Saturday, May 12, 2012

Spandauer Vostadt, Berlin

Yesterday John and I took the S-Bahn to Hackescher Markt stop to visit the lively Spandauer Vostadt neighbourhood.
The area is was once the centre of the pre-War Jewish community and since the fall of the Wall has become a centre of shopping, night spots and art galleries.
Restored after 2nd World War bombing, the rabbit warren of Hofe (courtyards) around Rosenthaler Strasse and Sophienstrasse
bustle with cafes, fashion shops
and art galleries.
Brass-covered cobblestones remind visitors of the individual Jewish citizens who once lived and worked here
and the Neue Synagogue, destroyed during the Nazi regime and 2nd World War bombing was restored to its mock-Moorish splendor on Oranienburger Strasse in 1988.
The Baroque Sophienkirche (1712) on Grosse Hamburger Strasse is a rare survivor of the wartime bombing and its elegant spire a landmark in the neighbourhood.
Auguststrasse is now lined with art galleries that show international artists. We stopped at Galerie EIGEN + ART where a show by Birgit Brenner was newly opened. We didn't know her name but loved her cardboard wall sculptures.
At DNA (Die Neue Aktiongalerie) we were thrilled to see Up Against Down, new installations by Gary Hill. In my capture we see the six projections of the artist's body pressed up against a seemingly infinite dark space.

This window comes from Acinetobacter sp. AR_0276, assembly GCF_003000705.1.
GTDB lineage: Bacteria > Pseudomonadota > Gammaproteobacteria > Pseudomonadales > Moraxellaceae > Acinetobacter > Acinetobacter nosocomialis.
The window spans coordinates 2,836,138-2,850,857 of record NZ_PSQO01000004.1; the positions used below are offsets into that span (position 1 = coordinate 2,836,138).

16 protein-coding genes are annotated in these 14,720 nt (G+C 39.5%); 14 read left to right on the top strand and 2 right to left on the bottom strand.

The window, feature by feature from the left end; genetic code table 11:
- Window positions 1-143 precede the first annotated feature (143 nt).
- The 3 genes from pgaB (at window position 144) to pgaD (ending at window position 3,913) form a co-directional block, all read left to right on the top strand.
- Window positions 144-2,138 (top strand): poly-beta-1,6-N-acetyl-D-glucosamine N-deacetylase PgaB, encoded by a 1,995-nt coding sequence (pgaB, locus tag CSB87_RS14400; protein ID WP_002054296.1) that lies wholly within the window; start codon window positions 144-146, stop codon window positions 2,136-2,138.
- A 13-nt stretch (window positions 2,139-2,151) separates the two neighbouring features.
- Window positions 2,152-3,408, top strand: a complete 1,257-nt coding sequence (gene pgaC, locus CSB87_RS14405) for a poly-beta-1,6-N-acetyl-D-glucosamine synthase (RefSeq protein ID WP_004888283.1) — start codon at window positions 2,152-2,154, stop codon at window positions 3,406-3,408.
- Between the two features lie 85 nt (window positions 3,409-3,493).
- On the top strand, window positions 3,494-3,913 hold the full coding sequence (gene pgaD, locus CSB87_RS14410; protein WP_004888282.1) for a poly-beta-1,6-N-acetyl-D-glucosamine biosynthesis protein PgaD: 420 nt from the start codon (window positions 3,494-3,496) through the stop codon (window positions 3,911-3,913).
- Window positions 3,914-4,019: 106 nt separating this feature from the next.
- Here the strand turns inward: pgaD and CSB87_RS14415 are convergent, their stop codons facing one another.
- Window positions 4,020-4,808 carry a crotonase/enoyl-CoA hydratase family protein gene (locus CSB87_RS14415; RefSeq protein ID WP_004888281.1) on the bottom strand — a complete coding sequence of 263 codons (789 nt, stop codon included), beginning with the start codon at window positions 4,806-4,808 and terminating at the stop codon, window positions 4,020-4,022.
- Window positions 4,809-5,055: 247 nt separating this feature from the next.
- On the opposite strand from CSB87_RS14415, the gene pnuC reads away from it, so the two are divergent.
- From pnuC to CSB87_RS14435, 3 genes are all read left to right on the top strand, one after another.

Our luck in seeing Gerhard Richter's work in Berlin continued at me Collectors Room where his Editions, 1965-2011/Olbricht Collection was on view.
We couldn't photograph in the gallery space but thought you might enjoy seeing the cafe space at me.
Here's another smart cafe at Kleine Hamburger Straße.
By this time were were getting hungry as we came to the end of Auguststrasse. We're just about to come upon Nord Sud, the cafe where John will show pictures of our lunch in the upcoming post.
As we arrived at Oranienstrasse after lunch we discovered the famous Tacheles, a ruined factory building taken over by artists in the 1990's that revitalized the neighbourhood.
The glory days of Tacheles seem to be over. We found mostly vendors and shops in the hippy mode but its history and importance to the revival of the neighbourhood stand strong.
As we headed back to the subway along Oranienburger Strasse with its mix of restored and new architecture, John and I resolved to return to the intriguing area to continue our exploration of its treasures.

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